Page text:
“It really helps people....The program has changed my life, because my family's proud of me. I'm proud of myself. I've been clean 17 months. I have a better relationship with my daughters... My days are good because I'm around positive, clean people... And I get to go home with my kids,” she says.
One recurring theme shared by virtually every professional interviewed for this report is that it’s vital to remove the stigma of drug abuse, clinically known as substance abuse disorder. With stigma comes secrecy, which ostensibly protects people struggling with substance abuse from some degree of public shaming but also prevents them from getting the help needed to end addiction and start recovery. Rafie says that if individuals in the community are hiding and ill, then the community cannot be healthy and whole. Flora says everyone is better served by “not asking what is wrong with people but by asking what happened to people” that prompted them to misuse drugs.
Asking the right questions about a statewide — and national — public health crisis becomes more urgent as untreated drug abuse leads to more overdoses each year. Virginia’s Department of Health says opioid overdose became the leading cause of unnatural death in the commonwealth in 2013. In 2020, the first year of the COVID-19 pandemic, four Virginians died from an opioid overdose every day. Opioid use has become even more problematic because of drugs being laced with the synthetic Fentanyl, which is lethal at smaller doses. And some people have transitioned from prescription opioids to heroin or amphetamines.
In 2021, Virginia established an Opioid Abatement Authority, which is headed by state Sen. Todd Pillion (R-Washington) with legal oversight from the Office of the Attorney General. The Abatement Authority will dispense to localities hundreds of millions of dollars that Virginia is now beginning to receive from lawsuits against drug companies for the ways they manufactured, promoted or distributed opioids. So far, Virginia’s portion of a $26 billion dollar payout from Johnson & Johnson is $530 million. Attorney General Jason Miyares said during a March press event in Southwest Virginia that the money will go to localities so each can apply financial resources to its priorities.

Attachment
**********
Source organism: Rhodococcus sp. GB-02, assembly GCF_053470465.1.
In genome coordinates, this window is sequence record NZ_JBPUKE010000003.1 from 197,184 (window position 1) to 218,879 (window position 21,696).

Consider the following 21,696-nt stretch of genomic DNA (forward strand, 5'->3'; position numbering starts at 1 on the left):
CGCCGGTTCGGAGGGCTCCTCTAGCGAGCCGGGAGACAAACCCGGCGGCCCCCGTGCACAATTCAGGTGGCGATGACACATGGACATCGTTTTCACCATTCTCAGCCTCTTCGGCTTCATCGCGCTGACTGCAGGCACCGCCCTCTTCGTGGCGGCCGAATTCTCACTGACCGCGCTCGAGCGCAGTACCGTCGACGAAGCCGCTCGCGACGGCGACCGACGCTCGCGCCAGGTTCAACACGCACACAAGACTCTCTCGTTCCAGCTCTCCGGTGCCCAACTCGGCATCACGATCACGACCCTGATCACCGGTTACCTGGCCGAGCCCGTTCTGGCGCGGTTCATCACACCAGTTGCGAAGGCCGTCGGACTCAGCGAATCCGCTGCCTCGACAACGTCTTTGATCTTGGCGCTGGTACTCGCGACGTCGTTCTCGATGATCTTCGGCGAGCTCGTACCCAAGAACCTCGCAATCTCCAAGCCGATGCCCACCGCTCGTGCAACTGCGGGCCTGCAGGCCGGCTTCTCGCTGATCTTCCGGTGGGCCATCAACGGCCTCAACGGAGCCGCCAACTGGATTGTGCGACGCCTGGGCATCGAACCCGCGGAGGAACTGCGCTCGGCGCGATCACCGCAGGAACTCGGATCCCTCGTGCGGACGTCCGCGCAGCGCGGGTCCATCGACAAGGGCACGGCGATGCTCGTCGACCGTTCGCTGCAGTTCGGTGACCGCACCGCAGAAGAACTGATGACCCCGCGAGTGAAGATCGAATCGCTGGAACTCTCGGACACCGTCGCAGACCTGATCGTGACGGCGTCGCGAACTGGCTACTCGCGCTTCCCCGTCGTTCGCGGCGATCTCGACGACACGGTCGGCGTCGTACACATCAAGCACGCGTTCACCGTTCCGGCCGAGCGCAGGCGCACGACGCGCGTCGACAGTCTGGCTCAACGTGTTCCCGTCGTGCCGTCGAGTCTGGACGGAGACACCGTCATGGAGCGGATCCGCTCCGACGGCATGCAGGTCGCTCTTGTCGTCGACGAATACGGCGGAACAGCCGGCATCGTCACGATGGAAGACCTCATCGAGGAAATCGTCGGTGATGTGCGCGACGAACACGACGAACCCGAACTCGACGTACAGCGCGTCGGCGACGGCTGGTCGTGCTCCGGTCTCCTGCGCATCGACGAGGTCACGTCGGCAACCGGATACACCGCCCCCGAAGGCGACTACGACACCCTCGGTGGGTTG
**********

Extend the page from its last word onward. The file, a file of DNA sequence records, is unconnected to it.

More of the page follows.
While much of Virginia’s efforts are related to treatment and legal responses, researchers at Virginia Tech are looking for a biomedical solution. Mike Zhang is among those testing a vaccine to prevent opioid addiction. He says the technology being tested is similar to what’s worked to subdue nicotine cravings.
“Right now, we are working on vaccine against the oxycodone. We hope we can extend that to the vaccine against the fentanyl. That's the most overused drug on the market right now,” Zhang says. “This approach can help the people that want to stop using... opioids. That will help them to become sober.”
And while overdose deaths have climbed, prompting some communities to declare or restate their status as places with public health crises, chemical interventions have been saving lives as well. National statistics reveal tens of thousands of lives saved from overdose by the prescription drug Naloxone, sometimes referred to by the brand name Narcan. In Virginia communities where large numbers of first responders and family members have been trained in how to use Naloxone, there have been dramatic drops in overdose deaths. That’s according to a VCU analysis of REVIVE, the opioid overdose and Naloxone education program of the Virginia Department of Behavioral Health and Development Services. In the study, prepared for the Virginia Association of Chiefs of Police, the rate of overdose deaths statewide in Virginia, though still increasing, has increased at a slower rate since the introduction of Naloxone in 2017. Another often-cited aid in the fight is a State Health Commission standing order issued in 2018 to make the Naloxone more widely available and easier for anyone to obtain.
With innovations from science, law enforcement and the treatment communities, as well as monetary infusions from government and legal settlements, there’s evidence throughout Virginia that communities are working diligently and collaboratively to recover from a devastating epidemic of opioid abuse. Updated data covering 2006 to 2014 shows Martinsville has dropped from the number two locality for opioid prescriptions per capita to number three.
One Martinsville pharmacist was convicted of writing prescriptions for more than half a million opioid pills in two years; they’re now serving a 40-year prison sentence. Prosecutors described Joel Smithers’ pharmacy as a kind of interstate drug operation. Also in jail is general practitioner Steven Collins, who Crystal Songer says prescribed her first dose of oxycodone when she was a teenager. Collins pleaded guilty in 2015 to child pornography charges as well as prescribing opioids outside his designated practice area.
Songer, whose peer recovery work in Rocky Mount includes training family members in proper use of Naloxone, says recovery is not easy but that is well worth it.
“I would be lying if I didn't tell you.... I didn't have triggers, or if I didn't think about using, but I know that that's not an option for me anymore,” she says. “I have an amazing life, I have a home, I have two vehicles, three beautiful kids that live in the home with me. And a relationship with my oldest that I'm trying to gain back one day....I feel like I'm giving back and all the bad that I put out there in the world will eventually be erased.”
Correction: A previous version on this article stated that Songer received her first opioid prescription from a chiropractor, but chiropractors can't prescribe medicine. We have updated the article and apologize for the error.